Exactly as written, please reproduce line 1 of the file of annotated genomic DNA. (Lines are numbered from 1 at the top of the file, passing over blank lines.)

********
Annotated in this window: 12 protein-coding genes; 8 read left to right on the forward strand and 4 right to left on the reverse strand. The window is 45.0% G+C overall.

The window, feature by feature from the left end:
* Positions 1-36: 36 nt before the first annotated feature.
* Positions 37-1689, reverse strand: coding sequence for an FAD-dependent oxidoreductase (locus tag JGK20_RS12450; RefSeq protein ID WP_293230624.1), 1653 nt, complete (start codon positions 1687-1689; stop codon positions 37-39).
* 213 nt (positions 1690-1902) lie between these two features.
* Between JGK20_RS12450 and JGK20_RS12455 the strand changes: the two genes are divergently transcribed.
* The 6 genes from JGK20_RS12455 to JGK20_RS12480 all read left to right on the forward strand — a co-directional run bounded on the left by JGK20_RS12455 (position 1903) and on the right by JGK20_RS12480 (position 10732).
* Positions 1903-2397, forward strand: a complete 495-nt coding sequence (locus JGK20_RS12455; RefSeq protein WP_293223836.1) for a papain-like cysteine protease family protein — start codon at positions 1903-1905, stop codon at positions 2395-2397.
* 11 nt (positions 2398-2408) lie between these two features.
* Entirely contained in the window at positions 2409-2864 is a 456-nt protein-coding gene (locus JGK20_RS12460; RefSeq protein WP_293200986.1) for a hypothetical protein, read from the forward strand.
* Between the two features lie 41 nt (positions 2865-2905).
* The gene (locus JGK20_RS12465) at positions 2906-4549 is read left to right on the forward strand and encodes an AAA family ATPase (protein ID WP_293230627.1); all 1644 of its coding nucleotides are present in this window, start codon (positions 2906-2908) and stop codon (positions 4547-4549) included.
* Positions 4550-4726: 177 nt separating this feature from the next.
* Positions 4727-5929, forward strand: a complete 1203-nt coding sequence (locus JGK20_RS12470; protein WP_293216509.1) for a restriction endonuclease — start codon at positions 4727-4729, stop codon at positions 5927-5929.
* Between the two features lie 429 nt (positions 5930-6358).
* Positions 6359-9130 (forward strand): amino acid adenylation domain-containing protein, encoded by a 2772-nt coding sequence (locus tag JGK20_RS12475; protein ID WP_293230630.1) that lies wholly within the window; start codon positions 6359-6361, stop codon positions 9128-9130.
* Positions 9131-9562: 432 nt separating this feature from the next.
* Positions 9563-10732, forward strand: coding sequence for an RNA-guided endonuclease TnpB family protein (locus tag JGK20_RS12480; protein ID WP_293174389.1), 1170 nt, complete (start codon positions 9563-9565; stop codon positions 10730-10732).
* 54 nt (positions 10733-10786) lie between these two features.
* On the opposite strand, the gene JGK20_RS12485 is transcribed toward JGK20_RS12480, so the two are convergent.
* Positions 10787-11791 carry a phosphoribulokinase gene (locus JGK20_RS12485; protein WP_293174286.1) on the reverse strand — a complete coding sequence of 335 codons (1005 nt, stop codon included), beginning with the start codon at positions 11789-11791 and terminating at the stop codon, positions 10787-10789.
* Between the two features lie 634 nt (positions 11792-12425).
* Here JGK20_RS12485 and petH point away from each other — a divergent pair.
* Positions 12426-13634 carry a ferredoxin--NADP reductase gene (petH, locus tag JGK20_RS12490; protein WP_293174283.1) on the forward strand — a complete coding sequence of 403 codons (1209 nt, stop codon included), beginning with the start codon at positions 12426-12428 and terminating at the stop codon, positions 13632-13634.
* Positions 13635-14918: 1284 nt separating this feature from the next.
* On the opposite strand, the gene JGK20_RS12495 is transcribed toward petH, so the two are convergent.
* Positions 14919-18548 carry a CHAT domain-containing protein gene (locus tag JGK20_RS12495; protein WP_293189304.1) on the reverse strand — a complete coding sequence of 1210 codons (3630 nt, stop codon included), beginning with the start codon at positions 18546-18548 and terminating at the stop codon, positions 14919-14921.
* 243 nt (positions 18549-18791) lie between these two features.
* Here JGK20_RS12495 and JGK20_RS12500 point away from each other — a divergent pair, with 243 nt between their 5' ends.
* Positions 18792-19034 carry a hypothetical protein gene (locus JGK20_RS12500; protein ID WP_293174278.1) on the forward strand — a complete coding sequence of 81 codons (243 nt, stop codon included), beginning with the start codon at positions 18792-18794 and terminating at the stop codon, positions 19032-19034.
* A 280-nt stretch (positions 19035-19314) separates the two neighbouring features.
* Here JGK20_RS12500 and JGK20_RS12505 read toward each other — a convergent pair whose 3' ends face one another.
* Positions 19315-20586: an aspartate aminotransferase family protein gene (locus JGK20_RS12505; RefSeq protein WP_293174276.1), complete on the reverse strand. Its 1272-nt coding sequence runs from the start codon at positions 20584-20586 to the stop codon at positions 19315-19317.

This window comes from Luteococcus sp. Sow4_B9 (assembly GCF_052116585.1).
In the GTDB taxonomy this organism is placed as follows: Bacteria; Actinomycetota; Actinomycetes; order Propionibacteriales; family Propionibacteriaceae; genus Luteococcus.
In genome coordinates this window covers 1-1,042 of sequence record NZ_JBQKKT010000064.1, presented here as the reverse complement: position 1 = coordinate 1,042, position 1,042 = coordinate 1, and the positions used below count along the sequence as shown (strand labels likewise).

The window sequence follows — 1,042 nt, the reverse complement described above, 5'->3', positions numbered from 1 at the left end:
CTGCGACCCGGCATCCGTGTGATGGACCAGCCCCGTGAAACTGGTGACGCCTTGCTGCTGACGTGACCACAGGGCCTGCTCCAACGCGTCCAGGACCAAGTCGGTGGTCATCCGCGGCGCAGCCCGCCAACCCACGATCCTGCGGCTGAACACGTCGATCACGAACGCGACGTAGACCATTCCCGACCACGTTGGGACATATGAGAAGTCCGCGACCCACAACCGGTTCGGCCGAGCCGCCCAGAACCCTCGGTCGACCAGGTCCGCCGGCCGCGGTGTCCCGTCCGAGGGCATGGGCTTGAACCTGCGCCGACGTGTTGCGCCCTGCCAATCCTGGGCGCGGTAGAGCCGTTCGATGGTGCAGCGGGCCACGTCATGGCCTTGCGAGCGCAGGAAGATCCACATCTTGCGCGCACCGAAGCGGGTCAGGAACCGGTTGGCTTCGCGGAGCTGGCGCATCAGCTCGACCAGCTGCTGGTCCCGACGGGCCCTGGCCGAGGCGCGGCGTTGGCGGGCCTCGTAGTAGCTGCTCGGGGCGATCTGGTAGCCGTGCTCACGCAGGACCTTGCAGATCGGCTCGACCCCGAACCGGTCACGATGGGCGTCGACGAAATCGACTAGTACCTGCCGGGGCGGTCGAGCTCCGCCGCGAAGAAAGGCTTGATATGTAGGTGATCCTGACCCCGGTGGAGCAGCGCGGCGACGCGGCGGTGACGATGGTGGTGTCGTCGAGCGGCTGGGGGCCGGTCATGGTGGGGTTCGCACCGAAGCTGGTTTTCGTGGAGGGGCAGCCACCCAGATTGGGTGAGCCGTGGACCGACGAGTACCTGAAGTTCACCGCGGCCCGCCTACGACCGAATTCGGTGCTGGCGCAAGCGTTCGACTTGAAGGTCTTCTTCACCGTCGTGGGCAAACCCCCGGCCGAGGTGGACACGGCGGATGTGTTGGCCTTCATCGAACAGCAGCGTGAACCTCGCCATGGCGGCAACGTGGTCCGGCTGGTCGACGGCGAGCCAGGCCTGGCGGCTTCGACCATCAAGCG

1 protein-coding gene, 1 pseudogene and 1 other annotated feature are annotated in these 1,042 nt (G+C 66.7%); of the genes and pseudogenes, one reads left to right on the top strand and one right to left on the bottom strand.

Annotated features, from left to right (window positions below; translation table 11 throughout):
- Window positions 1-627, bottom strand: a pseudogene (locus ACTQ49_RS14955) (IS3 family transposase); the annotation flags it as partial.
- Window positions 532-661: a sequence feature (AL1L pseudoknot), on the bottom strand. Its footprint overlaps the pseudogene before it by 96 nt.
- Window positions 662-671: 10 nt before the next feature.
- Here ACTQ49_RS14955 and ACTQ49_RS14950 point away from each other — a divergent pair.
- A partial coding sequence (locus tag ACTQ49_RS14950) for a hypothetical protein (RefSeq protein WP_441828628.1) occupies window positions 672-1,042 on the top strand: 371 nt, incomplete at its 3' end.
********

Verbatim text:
Annotated in this window: 12 protein-coding genes; 8 read left to right on the forward strand and 4 right to left on the reverse strand. The window is 45.0% G+C overall.